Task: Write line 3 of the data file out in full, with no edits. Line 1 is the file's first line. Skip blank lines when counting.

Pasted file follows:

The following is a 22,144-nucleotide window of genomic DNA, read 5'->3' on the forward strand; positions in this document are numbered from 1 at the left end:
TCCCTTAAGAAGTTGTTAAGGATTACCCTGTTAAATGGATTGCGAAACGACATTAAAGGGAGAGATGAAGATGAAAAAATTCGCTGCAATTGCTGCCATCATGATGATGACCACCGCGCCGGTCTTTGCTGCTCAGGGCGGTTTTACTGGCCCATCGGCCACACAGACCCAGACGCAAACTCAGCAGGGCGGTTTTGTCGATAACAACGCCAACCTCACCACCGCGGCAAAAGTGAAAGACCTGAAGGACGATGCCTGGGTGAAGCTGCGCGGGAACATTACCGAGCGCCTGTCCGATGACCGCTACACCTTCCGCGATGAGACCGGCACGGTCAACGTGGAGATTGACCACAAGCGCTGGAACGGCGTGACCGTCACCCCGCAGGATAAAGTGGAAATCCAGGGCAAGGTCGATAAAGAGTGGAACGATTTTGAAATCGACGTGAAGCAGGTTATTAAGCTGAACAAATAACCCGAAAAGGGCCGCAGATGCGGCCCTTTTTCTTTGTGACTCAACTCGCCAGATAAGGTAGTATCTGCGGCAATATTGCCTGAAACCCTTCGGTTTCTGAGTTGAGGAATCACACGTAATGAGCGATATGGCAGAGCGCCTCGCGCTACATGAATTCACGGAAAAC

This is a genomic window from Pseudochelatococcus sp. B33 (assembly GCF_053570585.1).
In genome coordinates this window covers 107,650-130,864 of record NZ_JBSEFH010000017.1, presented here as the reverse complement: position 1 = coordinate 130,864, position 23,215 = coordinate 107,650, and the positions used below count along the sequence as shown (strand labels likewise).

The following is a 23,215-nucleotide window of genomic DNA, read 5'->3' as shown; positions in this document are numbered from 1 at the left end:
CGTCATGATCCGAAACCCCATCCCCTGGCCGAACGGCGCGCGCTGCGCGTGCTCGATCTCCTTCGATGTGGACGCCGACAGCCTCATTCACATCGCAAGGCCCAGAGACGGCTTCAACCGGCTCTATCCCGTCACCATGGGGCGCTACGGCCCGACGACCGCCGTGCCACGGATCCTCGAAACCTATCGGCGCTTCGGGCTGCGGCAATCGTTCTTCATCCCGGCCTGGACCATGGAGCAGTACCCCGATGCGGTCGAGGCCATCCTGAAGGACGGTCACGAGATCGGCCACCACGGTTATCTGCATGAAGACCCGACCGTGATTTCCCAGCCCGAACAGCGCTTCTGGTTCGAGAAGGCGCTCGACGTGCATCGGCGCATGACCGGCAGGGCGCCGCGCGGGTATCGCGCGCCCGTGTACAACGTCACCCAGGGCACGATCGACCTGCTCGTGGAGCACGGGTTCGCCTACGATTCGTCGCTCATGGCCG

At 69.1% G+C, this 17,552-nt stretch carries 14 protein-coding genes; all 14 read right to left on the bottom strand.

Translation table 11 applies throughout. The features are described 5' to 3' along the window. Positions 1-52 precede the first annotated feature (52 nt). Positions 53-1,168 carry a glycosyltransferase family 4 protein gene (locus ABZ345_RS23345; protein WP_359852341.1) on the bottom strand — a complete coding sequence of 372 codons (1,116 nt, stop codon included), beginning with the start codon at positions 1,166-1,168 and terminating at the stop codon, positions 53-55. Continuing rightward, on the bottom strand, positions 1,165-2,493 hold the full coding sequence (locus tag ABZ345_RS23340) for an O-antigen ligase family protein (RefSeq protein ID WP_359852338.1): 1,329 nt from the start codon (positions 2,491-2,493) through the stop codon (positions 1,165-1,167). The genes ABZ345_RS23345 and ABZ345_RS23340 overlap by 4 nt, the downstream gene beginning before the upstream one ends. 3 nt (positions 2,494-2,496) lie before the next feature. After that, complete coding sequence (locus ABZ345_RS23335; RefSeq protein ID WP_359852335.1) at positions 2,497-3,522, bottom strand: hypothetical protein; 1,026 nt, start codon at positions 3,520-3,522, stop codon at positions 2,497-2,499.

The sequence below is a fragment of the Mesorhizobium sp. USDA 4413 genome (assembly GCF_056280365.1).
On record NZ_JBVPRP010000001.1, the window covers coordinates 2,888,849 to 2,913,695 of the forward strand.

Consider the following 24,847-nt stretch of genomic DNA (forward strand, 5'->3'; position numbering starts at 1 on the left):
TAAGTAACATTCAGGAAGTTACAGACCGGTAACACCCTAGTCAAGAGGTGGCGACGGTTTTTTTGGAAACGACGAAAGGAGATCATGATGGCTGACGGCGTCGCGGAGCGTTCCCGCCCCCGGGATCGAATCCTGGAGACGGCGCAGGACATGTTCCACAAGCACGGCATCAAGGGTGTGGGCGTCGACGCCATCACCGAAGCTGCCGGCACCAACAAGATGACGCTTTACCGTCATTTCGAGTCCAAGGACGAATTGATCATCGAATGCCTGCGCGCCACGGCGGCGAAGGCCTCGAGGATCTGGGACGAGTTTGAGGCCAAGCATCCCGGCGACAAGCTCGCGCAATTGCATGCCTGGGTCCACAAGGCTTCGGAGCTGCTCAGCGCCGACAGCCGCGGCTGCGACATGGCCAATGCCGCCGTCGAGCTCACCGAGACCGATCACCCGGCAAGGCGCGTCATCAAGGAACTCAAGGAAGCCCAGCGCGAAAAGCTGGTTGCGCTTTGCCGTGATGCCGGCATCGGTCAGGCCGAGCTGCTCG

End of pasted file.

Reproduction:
This is a genomic window from Pseudochelatococcus sp. B33 (assembly GCF_053570585.1).